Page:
These are several tips to consider when feeding cull cows, but the most important is economic viability. Deciding to sell or feed cull cows is a decision each producer must determine and how will that decision impact potential profits.

Cow Sense Chronicle: Early Weaning As a Drought Management Strategy

From Cow Sense Chronicles by Rachel Endecott, Beef Cattle Specialist

I’ve been hearing from folks experiencing drought and fires throughout the state. Other regions are in good shape, but some are ready for winter to come to the rescue! This month, I’ll give a brief overview of early weaning as one drought management tool for ranchers.

The majority of spring‐born beef calves are weaned at 6 to 7 months of age, typically in October or November. This timeframe will vary based on calving season, location, and marketing scheme. As dry conditions result in limited forage availability, producers may consider early weaning to ease some of the demand. By the time a calf is 6 to 7 months old, he or she consumes about half of the amount of forage that a mature cow consumes.

Weaning calves removes the lactation demand for nutrients. Cow requirements and intake will both decrease after weaning. A rule of thumb I use in my beef cattle management class is that for every day calves are weaned earlier than normal, 0.6 grazing days worth of forage are saved. This incorporates both the decrease in calf consumption of forage and the lower intake of a non‐lactating cow. This thumb rule was developed with a 1300‐lb cow weaning a 600‐lb calf at 7 months of age. If for‐ age is of adequate quantity and quality, we expect cow body condition to improve post‐weaning, which can pay dividends for the next breeding season. Weaning earlier gives the cow more time during mid‐gestation when her requirements are the lowest to put on weight going into winter and next year’s calving season.

Early weaning does come with some challenges. What are you going to do with the early weaned calves? In a drought situation, you might not have forage available to wean them on pasture. Do you have harvested feedstuffs you can feed to them? Can you send them to your buyer early? Will they stay in pens built for larger calves? Are you prepared to deal with calf health issues that may arise? Do you have the resources to have them backgrounded on‐ranch or elsewhere?

There are a couple of schools of thought when it comes to early weaning. “Traditional” early weaning might be August or September instead of October or November for many spring calving herds, like what I’ve described on the previous page. Research has shown improvements in cow condition that could make a positive difference in reproductive performance next year. If, however, we are in a bad enough drought situation that we feel we need to make a positive difference in reproductive performance THIS year, calves need to be weaned before the breeding season. Cows will increase body condition and breed up well in this system. The disadvantage is that you now have a bunch of 80‐day‐old calves to manage, and that’s not for the faint‐hearted.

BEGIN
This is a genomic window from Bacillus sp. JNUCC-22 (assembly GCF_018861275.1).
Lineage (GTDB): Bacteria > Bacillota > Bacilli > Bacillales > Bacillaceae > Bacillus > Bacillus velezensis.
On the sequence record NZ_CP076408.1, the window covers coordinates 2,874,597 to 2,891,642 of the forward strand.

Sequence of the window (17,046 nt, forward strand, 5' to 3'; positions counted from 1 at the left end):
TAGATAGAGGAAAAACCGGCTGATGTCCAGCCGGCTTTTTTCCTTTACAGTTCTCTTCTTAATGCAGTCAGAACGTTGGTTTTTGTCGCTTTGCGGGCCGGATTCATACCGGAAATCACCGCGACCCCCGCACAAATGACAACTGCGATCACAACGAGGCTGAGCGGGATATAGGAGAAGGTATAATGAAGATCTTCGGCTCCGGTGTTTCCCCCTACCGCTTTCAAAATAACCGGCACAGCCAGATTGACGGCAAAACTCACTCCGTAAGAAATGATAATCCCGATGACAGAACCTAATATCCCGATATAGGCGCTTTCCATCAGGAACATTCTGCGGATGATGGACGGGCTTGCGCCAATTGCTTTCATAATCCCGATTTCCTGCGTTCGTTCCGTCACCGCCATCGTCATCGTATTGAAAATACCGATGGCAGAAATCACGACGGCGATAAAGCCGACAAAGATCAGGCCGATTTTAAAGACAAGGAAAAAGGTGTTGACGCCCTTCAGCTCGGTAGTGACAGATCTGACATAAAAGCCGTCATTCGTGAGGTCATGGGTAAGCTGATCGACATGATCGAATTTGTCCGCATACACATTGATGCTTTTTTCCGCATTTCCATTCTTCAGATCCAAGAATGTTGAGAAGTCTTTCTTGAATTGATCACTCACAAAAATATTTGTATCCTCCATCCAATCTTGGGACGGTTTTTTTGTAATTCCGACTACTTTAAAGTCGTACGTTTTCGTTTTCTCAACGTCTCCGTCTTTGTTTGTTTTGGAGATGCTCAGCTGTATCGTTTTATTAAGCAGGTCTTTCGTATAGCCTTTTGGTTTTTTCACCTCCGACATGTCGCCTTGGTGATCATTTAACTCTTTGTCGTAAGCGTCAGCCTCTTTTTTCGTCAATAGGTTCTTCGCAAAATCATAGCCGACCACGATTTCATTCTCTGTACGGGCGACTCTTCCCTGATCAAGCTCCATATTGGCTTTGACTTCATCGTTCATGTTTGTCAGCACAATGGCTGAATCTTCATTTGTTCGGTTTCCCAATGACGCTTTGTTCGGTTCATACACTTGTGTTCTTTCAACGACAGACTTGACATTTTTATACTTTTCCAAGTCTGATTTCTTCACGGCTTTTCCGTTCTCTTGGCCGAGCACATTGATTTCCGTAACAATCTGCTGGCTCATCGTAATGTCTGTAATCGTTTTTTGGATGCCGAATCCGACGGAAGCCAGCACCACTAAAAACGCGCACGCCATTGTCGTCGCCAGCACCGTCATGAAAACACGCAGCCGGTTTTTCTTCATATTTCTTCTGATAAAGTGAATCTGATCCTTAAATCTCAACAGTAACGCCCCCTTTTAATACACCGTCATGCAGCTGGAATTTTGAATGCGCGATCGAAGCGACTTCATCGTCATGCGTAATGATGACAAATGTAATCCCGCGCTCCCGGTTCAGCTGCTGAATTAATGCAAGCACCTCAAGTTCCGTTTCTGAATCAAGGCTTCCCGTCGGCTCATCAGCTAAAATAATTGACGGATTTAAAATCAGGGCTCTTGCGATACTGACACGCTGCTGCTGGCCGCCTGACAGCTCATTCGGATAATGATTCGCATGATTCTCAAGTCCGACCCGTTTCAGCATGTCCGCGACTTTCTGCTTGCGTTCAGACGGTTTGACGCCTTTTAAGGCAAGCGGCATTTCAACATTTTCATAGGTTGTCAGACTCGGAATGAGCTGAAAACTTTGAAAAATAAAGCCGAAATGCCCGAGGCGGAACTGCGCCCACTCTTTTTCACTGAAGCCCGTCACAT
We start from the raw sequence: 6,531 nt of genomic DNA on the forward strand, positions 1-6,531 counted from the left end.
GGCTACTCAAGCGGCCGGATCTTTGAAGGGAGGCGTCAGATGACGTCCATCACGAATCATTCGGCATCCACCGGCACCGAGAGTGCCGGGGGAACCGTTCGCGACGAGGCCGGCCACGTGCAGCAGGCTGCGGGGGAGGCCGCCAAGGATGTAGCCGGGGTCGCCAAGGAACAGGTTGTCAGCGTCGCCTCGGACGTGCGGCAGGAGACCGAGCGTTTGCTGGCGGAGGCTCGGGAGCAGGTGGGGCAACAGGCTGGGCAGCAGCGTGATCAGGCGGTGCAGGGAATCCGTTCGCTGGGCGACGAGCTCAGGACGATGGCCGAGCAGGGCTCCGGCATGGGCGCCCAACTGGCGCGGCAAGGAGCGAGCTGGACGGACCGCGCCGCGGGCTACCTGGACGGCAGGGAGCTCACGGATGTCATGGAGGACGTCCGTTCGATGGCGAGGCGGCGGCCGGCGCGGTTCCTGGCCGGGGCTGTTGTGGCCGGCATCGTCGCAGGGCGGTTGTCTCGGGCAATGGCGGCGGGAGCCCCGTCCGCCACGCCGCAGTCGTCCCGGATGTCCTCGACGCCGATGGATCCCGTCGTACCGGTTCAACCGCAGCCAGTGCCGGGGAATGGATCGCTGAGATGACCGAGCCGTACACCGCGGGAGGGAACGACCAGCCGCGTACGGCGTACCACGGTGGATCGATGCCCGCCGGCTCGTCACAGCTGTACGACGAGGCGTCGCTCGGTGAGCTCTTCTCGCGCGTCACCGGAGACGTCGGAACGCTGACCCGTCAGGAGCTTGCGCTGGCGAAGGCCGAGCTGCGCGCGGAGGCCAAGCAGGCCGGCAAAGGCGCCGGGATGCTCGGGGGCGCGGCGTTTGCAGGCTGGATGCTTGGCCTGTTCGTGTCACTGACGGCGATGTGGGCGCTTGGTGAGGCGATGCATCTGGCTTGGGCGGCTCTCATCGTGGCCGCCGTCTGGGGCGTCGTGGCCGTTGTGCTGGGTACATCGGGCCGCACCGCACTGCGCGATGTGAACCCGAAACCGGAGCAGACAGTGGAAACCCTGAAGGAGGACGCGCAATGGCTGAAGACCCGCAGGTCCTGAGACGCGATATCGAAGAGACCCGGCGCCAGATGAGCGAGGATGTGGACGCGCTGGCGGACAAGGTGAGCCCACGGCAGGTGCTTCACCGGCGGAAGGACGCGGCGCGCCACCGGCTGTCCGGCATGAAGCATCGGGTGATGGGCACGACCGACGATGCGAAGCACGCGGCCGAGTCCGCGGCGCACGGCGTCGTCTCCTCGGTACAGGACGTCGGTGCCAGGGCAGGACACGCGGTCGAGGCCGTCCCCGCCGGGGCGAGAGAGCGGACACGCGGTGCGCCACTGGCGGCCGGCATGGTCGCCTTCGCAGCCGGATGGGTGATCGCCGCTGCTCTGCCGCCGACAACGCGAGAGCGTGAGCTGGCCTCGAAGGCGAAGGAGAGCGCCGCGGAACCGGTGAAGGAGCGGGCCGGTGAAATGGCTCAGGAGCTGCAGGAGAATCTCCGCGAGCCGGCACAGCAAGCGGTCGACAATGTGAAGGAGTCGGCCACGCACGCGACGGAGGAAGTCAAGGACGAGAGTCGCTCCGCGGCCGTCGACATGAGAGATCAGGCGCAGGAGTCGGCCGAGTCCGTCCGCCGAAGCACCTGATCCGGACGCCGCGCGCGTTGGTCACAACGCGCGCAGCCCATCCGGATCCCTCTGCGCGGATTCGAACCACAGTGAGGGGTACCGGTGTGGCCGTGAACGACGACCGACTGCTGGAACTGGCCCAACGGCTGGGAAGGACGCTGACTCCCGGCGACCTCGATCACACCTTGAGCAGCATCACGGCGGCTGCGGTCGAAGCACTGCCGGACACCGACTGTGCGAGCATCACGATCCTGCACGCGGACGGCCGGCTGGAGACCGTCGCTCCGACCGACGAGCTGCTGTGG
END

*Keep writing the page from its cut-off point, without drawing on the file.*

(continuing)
Don’t forget the upcoming Veterinary Feed Directive short courses around the state. We’d love to see you and visit about the implications the new rule has for livestock producers, so RSVP to the appropriate local county Extension office listed below. All meetings start at 1 pm.

VFD Short Course Schedule Summer 2016

August 3 Miles City – Fort Keogh – 406-874-3370

August 4 Billings – County Courthouse – 406-256-2828

August 9 Glasgow Cottonwood Inn – 406-228-6241

August 10 Havre – MSU NARC – 406-231-5150

August 11 Lewistown – Eagles – 406-535-3919

August 16 Sidney – Extension Office – 406-433-1206

August 24 Butte – Public Library – 406-723-0217

August 25 Missoula – Extension Office – 406-258-4200

September 12 Great Falls TBD 406-454-6980

September 21 Dillon UM-Western 406-683-3785

Veterinary Feed Directive Informational Meetings

The Montana State University Extension Beef Cattle Program is holding Veterinary Feed Directive educational meetings throughout the state this summer. These courses are free to the public and will be a great way to learn more about the VFD. For more information about the courses please contact Megan Van Emon, Extension Beef Specialist at 406.874.8286 or megan.vanemon@montana.edu.

All Meeting Flyer (002)

Veterinary Feed Directive Impacts Feed-Grade Antibiotics

by Megan Van Emon, Ph.D. – MSU Extension Beef Cattle Specialist

The new Veterinary Feed Directive (VFD) rule will change how medically important antibiotics are fed to livestock.  The rule does NOT include the use of injectable antibiotics.  Previously, feed-grade antibiotics have been labeled for control, treatment, prevention, growth promotion, and feed efficiency.  The VFD rule results in the removal of the statements and uses of feed-grade antibiotics for growth promotion and feed efficiency.

Guidance for Industry proposal #209 concerns the use of medically important antibiotics in food-producing animals.  Guidance for Industry proposal #213 focuses on the drug companies and recommending they voluntarily align their products with GFI #209.  Medically important antibiotics are those that are used in both human and animal medicine.